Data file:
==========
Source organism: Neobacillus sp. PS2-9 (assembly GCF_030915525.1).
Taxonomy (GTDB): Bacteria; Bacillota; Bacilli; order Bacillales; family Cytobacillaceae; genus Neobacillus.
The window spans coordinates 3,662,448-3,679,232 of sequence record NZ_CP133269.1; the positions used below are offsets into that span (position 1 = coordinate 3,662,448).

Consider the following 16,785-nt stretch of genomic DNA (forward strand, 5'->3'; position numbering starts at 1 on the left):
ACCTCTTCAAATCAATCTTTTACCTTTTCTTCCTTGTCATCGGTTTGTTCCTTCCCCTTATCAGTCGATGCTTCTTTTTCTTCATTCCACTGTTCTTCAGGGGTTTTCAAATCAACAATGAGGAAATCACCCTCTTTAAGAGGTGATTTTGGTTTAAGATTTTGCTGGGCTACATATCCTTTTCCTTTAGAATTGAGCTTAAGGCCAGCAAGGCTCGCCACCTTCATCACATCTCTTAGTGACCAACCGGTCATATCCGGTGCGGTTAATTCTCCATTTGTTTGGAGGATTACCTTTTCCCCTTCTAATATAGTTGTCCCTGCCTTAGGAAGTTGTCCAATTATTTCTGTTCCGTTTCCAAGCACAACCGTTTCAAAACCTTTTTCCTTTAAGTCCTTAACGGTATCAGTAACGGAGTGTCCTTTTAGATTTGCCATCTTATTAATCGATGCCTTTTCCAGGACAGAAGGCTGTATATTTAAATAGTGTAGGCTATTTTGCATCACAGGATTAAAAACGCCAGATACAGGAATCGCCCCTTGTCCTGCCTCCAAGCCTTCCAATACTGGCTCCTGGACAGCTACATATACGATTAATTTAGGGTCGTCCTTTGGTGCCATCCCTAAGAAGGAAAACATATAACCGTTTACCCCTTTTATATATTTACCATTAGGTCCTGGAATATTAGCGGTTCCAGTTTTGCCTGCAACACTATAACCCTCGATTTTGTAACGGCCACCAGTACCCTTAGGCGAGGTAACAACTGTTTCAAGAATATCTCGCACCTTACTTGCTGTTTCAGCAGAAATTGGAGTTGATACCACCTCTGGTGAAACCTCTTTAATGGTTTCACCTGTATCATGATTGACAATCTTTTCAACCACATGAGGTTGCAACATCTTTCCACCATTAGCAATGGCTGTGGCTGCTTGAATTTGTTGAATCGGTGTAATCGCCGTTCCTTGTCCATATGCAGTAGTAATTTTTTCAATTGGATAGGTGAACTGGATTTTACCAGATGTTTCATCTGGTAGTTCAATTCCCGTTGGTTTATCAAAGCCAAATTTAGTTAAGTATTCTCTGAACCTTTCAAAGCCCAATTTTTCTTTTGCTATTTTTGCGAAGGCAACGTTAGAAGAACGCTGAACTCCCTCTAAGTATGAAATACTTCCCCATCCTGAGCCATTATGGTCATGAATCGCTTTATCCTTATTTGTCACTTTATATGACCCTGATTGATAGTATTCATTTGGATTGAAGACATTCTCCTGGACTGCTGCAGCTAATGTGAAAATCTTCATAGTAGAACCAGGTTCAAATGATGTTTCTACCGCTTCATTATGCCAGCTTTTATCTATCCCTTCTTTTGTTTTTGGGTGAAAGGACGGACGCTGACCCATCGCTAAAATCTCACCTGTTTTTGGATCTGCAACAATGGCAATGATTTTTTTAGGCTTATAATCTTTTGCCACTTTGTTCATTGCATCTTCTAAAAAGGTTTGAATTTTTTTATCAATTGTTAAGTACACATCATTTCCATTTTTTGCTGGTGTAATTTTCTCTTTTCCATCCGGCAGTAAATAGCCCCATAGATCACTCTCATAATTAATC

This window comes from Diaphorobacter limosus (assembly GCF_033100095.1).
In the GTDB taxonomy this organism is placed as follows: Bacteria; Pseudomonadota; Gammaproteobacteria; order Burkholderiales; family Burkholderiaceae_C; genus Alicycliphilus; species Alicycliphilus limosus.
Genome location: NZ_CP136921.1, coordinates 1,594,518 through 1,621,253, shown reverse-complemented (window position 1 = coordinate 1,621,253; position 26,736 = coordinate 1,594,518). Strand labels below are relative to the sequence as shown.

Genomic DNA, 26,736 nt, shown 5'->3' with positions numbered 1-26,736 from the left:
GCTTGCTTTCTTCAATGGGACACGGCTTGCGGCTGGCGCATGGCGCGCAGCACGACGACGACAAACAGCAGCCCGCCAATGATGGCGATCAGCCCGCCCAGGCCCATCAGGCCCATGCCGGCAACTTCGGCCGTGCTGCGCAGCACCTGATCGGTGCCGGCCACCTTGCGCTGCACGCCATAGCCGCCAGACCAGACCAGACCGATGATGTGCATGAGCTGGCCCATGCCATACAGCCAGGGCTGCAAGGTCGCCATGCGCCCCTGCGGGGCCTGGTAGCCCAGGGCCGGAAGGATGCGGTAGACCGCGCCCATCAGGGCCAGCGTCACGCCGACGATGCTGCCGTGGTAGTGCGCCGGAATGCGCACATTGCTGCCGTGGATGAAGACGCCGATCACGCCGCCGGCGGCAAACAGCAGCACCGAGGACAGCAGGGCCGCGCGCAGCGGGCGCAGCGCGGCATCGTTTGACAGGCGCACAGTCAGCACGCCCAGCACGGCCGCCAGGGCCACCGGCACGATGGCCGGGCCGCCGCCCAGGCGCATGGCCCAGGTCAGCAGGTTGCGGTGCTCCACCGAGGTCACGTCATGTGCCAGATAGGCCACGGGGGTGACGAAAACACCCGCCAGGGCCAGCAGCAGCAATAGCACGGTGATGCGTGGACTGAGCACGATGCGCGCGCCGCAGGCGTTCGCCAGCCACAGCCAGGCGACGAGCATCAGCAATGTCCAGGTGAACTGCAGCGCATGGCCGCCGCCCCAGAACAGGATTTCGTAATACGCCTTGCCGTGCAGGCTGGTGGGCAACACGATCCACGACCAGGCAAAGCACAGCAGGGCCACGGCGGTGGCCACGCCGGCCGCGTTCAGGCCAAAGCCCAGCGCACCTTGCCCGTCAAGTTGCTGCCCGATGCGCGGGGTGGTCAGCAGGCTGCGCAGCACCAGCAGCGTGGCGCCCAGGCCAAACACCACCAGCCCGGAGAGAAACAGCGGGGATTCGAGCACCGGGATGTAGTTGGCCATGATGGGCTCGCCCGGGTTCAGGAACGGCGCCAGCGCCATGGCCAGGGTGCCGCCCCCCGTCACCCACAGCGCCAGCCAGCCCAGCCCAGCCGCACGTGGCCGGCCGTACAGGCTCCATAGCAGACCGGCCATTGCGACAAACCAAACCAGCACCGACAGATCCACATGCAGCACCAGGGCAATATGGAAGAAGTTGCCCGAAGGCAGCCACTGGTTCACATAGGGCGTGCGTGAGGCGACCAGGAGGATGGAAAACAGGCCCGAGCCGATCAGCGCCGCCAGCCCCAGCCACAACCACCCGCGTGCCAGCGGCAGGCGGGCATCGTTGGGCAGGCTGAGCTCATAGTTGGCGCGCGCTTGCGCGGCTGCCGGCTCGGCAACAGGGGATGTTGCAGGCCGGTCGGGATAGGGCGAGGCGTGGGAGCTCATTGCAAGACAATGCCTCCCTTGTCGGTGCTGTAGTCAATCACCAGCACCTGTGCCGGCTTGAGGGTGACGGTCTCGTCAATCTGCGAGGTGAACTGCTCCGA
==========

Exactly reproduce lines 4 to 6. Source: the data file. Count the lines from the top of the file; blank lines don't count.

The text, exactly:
Consider the following 16,785-nt stretch of genomic DNA (forward strand, 5'->3'; position numbering starts at 1 on the left):
ACCTCTTCAAATCAATCTTTTACCTTTTCTTCCTTGTCATCGGTTTGTTCCTTCCCCTTATCAGTCGATGCTTCTTTTTCTTCATTCCACTGTTCTTCAGGGGTTTTCAAATCAACAATGAGGAAATCACCCTCTTTAAGAGGTGATTTTGGTTTAAGATTTTGCTGGGCTACATATCCTTTTCCTTTAGAATTGAGCTTAAGGCCAGCAAGGCTCGCCACCTTCATCACATCTCTTAGTGACCAACCGGTCATATCCGGTGCGGTTAATTCTCCATTTGTTTGGAGGATTACCTTTTCCCCTTCTAATATAGTTGTCCCTGCCTTAGGAAGTTGTCCAATTATTTCTGTTCCGTTTCCAAGCACAACCGTTTCAAAACCTTTTTCCTTTAAGTCCTTAACGGTATCAGTAACGGAGTGTCCTTTTAGATTTGCCATCTTATTAATCGATGCCTTTTCCAGGACAGAAGGCTGTATATTTAAATAGTGTAGGCTATTTTGCATCACAGGATTAAAAACGCCAGATACAGGAATCGCCCCTTGTCCTGCCTCCAAGCCTTCCAATACTGGCTCCTGGACAGCTACATATACGATTAATTTAGGGTCGTCCTTTGGTGCCATCCCTAAGAAGGAAAACATATAACCGTTTACCCCTTTTATATATTTACCATTAGGTCCTGGAATATTAGCGGTTCCAGTTTTGCCTGCAACACTATAACCCTCGATTTTGTAACGGCCACCAGTACCCTTAGGCGAGGTAACAACTGTTTCAAGAATATCTCGCACCTTACTTGCTGTTTCAGCAGAAATTGGAGTTGATACCACCTCTGGTGAAACCTCTTTAATGGTTTCACCTGTATCATGATTGACAATCTTTTCAACCACATGAGGTTGCAACATCTTTCCACCATTAGCAATGGCTGTGGCTGCTTGAATTTGTTGAATCGGTGTAATCGCCGTTCCTTGTCCATATGCAGTAGTAATTTTTTCAATTGGATAGGTGAACTGGATTTTACCAGATGTTTCATCTGGTAGTTCAATTCCCGTTGGTTTATCAAAGCCAAATTTAGTTAAGTATTCTCTGAACCTTTCAAAGCCCAATTTTTCTTTTGCTATTTTTGCGAAGGCAACGTTAGAAGAACGCTGAACTCCCTCTAAGTATGAAATACTTCCCCATCCTGAGCCATTATGGTCATGAATCGCTTTATCCTTATTTGTCACTTTATATGACCCTGATTGATAGTATTCATTTGGATTGAAGACATTCTCCTGGACTGCTGCAGCTAATGTGAAAATCTTCATAGTAGAACCAGGTTCAAATGATGTTTCTACCGCTTCATTATGCCAGCTTTTATCTATCCCTTCTTTTGTTTTTGGGTGAAAGGACGGACGCTGACCCATCGCTAAAATCTCACCTGTTTTTGGATCTGCAACAATGGCAATGATTTTTTTAGGCTTATAATCTTTTGCCACTTTGTTCATTGCATCTTCTAAAAAGGTTTGAATTTTTTTATCAATTGTTAAGTACACATCATTTCCATTTTTTGCTGGTGTAATTTTCTCTTTTCCATCCGGCAGTAAATAGCCCCATAGATCACTCTCATAATTAATC

This window comes from Diaphorobacter limosus (assembly GCF_033100095.1).